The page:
I've already examined and praised Hasanthika Sirisena's short story collection The Other One over at Small Press Book Review, but now I'm thrilled to bring you an interview with the author as well. Read on as Sirisena and I discuss craft, book recommendations and why fiction should never shy away from violence and the truth at the heart of a story. Enjoy!
Steph Post: Since I usually like to jump right off into the deep end, I'll start with a point I mentioned in my review of The Other One for Small Press Book Review. The stories in your collection are not necessarily uplifting, to say the least. Violence, sorrow, and characters torn down by both, are the pervading elements of your stories. Yet, I felt that there was such a power in your work and that it Should be read, even if it didn't make the reader feel good. In some ways, I feel like there's a need for more literature out there that makes readers uncomfortable in the way that your stories do. What do you think? Do we need stories that bring us down or make us squirm? Should literature be confrontational and unsettling?
Hasanthika Sirisena: Yes, oh, yes. I personally love being made to squirm and to walk away unsettled. Being disturbed is a fundamental pleasure. So, yes, absolutely literature should be more confrontational.
That said, I wouldn’t want to tell anyone what a short story should do. Lightness and joy are important as well. I do think it would be hard to write about the Sri Lanka civil war and not address its brutal and sad history. So, maybe it has to do more with subject matter. I hope there are more stories about war and its effects. Do we ever need to stop being reminded?
Finally, for me, the issue is also about being a woman and a writer. As a woman, I feel I’ve been acculturated to make people feel comfortable and to consider violence, as a subject, taboo. So there’s a part of me that cringes when I read that the stories unsettled—oh no, I’m not supposed to make you feel bad! But then I realize that it’s important to push myself, to take on subjects that aren’t comfortable. But, again, I would never want to imply that should be a motivation for any other writer.
SP: Many of your stories use animals to convey emotions and to reach readers who might otherwise be desensitized or unable to relate to unfamiliar situations. For example, in "Third Country National," a fish, a shrimp and a dog carry the weight of the story. Readers may not know a thing about Sri Lanka or its war, but they will certainly respond to violence against animals, because loving an animal is an almost universal experience. Did you consciously include animals in your stories for this reason?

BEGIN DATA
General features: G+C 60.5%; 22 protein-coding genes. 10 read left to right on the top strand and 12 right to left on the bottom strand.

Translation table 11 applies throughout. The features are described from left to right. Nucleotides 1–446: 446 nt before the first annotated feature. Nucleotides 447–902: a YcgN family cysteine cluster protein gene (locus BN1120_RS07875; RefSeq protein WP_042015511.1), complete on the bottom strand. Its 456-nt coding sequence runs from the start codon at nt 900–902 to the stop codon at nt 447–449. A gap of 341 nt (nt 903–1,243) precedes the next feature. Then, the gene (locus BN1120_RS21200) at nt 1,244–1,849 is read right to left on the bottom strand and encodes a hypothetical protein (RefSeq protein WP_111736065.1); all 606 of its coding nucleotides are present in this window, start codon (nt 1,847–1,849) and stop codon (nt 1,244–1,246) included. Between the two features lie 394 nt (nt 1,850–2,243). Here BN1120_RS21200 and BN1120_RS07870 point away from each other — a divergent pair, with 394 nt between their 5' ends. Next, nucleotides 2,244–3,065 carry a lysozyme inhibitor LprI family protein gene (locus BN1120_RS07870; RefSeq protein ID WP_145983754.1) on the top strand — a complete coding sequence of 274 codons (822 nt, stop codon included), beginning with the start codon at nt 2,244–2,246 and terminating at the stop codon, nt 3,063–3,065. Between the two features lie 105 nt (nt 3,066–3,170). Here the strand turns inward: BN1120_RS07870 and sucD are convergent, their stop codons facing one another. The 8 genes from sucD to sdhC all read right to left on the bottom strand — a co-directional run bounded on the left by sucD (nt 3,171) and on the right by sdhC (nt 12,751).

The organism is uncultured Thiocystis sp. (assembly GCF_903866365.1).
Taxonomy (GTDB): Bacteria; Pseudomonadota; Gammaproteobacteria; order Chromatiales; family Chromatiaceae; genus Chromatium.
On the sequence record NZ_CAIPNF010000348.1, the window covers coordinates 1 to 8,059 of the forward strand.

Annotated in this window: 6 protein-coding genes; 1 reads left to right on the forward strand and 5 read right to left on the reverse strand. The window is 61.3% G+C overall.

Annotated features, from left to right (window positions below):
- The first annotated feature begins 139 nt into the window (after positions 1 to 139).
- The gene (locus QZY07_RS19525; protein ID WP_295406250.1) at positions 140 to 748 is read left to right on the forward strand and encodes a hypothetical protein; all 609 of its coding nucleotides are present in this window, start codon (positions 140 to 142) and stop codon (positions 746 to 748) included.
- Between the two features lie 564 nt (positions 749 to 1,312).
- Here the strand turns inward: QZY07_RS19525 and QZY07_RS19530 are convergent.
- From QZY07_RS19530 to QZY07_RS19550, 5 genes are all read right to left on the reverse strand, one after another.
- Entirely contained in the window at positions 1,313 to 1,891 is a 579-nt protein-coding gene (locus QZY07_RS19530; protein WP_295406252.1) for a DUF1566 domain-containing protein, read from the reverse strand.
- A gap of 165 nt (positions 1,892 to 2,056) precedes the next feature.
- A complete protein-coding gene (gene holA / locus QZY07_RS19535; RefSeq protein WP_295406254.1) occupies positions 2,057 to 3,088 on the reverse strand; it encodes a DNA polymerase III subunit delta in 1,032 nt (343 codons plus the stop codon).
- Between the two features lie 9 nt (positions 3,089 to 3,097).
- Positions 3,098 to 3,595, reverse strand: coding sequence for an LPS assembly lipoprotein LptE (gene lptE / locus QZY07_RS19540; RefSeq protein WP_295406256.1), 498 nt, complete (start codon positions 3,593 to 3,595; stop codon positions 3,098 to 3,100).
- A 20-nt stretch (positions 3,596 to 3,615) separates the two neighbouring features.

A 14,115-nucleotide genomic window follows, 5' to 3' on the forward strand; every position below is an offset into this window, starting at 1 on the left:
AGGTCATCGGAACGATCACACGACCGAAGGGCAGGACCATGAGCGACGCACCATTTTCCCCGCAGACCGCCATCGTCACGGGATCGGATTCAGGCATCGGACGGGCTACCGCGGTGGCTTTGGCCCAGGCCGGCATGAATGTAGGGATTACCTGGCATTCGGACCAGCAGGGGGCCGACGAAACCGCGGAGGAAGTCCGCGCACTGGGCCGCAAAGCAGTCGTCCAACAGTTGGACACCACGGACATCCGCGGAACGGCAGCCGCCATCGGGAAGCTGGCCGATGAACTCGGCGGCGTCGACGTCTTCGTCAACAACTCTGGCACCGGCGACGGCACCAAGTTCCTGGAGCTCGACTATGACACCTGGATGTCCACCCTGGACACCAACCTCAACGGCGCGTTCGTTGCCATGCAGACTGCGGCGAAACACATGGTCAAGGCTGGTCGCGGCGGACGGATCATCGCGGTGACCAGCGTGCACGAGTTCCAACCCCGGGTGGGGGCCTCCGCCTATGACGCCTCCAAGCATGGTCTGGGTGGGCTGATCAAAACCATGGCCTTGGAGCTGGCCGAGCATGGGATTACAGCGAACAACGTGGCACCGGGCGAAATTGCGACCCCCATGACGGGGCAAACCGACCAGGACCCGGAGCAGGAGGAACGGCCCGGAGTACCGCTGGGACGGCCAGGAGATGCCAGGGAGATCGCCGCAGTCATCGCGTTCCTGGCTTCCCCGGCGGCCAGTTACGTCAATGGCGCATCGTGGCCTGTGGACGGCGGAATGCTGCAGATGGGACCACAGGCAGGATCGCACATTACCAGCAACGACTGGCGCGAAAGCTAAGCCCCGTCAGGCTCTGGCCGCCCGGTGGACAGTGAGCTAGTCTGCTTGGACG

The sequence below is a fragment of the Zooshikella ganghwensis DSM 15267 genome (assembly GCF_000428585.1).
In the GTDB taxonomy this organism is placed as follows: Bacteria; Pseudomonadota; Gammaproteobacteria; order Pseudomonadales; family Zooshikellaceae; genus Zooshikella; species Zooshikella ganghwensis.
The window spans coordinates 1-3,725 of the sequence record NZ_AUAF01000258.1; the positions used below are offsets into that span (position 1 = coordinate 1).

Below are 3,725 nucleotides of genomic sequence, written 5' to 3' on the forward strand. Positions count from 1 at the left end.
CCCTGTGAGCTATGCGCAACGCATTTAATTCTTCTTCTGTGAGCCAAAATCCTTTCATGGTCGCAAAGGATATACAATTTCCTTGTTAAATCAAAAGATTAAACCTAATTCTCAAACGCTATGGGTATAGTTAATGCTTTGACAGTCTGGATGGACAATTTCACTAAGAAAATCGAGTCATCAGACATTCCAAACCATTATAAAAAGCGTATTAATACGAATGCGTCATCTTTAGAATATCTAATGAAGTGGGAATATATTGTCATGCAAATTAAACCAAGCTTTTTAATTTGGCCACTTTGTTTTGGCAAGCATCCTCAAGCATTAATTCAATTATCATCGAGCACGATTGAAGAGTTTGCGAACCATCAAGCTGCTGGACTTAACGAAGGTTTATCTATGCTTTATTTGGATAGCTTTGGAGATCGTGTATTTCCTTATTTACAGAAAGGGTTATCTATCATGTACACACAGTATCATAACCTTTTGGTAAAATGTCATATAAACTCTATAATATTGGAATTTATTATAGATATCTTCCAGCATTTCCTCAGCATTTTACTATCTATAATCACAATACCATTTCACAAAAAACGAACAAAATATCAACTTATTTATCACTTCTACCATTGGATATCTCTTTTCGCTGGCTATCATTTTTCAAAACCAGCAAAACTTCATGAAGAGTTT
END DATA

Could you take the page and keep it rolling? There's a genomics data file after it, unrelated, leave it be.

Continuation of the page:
HS: One of my favorite writers, someone who has had a lot of influence on me, is J. M. Coetzee. I agree with him that how we treat animals demonstrates our true capacity to comprehend another being’s suffering. I’ve also spent much of my life around animals, in cultures that focus on animals, so I have some fairly powerful feelings as to how animals should be treated. Many times when we witness the mistreatment of animals we’re also witnessing the fundamental breakdown of society. That breakdown might not be the individual’s fault. It might be the larger culture keeping him or her from fulfilling that duty. That’s important to chronicle as well.
SP: The Sri Lankan civil war, and its aftermath and repercussions, is essential to all of the stories in your collection. Do you think readers need to understand the war to really understand your stories?
HS: No, not at all. In truth, I wouldn’t claim to completely understand the Sri Lankan civil war myself. I’m certainly not a scholar of the conflict (and there are a number of excellent academic studies of the war). My aim isn’t even really to explore the war. I do want an emotional response from the reader, and I really want to examine how hard it is and why eventually we might fail to comprehend another person’s pain. I hope that’s what the reader takes away from my stories.
SP: One of things I really loved about The Other One is that all of the stories are complicated. They weave and waver and the characters cannot be boxed into types. In short, they are rich and complex. How long does it take you to construct a short story of this depth? Is it a straight-forward process or do you ever have the need for distance from the story in order to flesh it out so fully?
HS: My stories take anywhere from six months to a couple of years to complete. For “The Other One” for example, I did a lot of reading because I’m not a natural athlete, and I’ve never played cricket anywhere other than my backyard (and I was beyond terrible). I tried to understand what it might feel like to be an athlete, and I also wanted to understand what it might feel like to be good enough to play on an amateur level, but not be great. This was hard since 99% of sports narratives focus on an elite few. So the story ended up taking some research and a lot of reading.
After I finish a story, I force myself to put it away for three months. This is the hardest part of the process. I usually want to declare it done and start sending it out. But that waiting period is absolutely necessary for me.
SP: Finally, to share the love, what book releases are you most looking forward to this year? Who or what should I have my eye on in the coming months?
HS: Where do I begin? Kazim Ali has a book of short stories, Uncle Sharif, coming out in the fall with Sibling Rivalry Press. The wonderful Vanessa Hua has a collection Deceit and Other Possibilities coming out this fall with Willow Books. Kelly Luce has a novel coming out this fall, Pull Me Under, and I’ve pre-ordered that. I loved her short story collection. Those are only a few that come to me right now.
Many thanks to Hasanthika Sirisena. Be sure to pick up your copy of The Other One, available now!